Blueberry juice & purple grape juice improve memory in older adults

January, 2010

Two small studies provide the first human evidence that blueberries and Concord grape juice can improve verbal memory in those with mild cognitive impairment.

A number of rodent studies have shown that blueberries can improve aging memory; now for the first time, a human study provides evidence. In the small study, nine older adults (mean age 76) with mild cognitive impairment (MCI) drank the equivalent of 2-2 l/2 cups of a commercially available blueberry juice every day. After three months they showed significantly improved paired associate learning and word list recall. The findings will of course have to be confirmed by larger trials, but they are consistent with other research.

A companion study involving 12 older adults (75-80) with MCI found that those who drank a pure variety of Concord grape juice for 12 weeks also saw their performance progressively improve on tests in which they had to learn lists and remember items placed in a certain order.

Reference: 

Related News

A study involving more than 2,500 older adults (65+) found that the rate of worsening vision was associated with the rate of cognitive decline. More importantly, vision has a stronger influence on cognition than the reverse.

Hearing loss linked to increased dementia risk

Chronic insomnia linked to memory problems

Link found between chronic inflammation and Alzheimer's gene risk

Brain scans of 9,772 people aged 44 to 79, who were enrolled in the UK Biobank study, have revealed that smoking, high blood pressure, high pulse pressure, diabetes, and high BMI — but not high cholesterol — were all linked to greater brain shrinkage, less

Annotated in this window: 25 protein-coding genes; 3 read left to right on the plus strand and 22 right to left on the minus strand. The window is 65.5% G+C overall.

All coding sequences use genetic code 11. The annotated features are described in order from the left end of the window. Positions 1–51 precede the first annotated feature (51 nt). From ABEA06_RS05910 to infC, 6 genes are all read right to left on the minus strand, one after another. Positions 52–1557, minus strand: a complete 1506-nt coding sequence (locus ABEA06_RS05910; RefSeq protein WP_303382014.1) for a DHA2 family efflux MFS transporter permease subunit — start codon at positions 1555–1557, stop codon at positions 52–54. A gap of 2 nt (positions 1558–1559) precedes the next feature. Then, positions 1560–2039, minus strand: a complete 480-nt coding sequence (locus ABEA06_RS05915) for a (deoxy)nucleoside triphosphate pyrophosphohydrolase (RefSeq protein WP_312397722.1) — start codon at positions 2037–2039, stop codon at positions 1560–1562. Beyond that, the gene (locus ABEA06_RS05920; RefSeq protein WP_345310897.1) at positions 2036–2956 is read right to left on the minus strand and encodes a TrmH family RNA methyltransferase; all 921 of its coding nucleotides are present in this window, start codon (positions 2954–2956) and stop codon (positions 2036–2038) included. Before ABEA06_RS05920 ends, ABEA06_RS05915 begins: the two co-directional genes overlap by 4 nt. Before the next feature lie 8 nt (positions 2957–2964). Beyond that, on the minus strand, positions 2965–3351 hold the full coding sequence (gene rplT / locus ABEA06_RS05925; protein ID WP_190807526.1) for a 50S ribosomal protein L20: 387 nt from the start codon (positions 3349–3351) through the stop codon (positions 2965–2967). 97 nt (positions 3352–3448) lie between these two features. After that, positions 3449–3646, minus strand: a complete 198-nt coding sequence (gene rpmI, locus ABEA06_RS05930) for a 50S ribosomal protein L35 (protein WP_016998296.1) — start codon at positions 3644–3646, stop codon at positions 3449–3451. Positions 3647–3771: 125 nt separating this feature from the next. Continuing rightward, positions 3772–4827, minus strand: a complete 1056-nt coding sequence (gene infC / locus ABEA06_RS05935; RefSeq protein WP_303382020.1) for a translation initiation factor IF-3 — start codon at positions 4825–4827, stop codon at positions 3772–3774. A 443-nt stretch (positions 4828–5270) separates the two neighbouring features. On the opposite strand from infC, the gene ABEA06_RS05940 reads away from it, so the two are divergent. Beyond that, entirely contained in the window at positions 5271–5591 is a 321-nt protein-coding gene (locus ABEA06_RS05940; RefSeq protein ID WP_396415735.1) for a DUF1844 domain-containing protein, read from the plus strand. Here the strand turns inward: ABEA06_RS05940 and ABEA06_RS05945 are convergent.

A large Chinese study involving 20,000 people has found that the longer people were exposed to air pollution, the worse their cognitive performance in verbal and math tests. The effect of air pollution on verbal tests became more pronounced with age, especially for men and the less educated.

A review of 34 longitudinal studies, involving 71,244 older adults, has concluded that depression is associated with greater cognitive decline.

A study following nearly 28,000 older men for 20 years has found that regular consumption of leafy greens, dark orange and red vegetables and berry fruits, and orange juice, was associated with a lower risk of memory loss.

Poor sleep has been associated with the development of Alzheimer's disease, and this has been thought to be in part because the protein amyloid beta increases with sleep deprivation. A new study explains more.

A small study has found that a 12-week exercise program significantly improved cognition in both older adults with

Pages

Subscribe to Latest newsSubscribe to Latest newsSubscribe to Latest health newsSubscribe to Latest news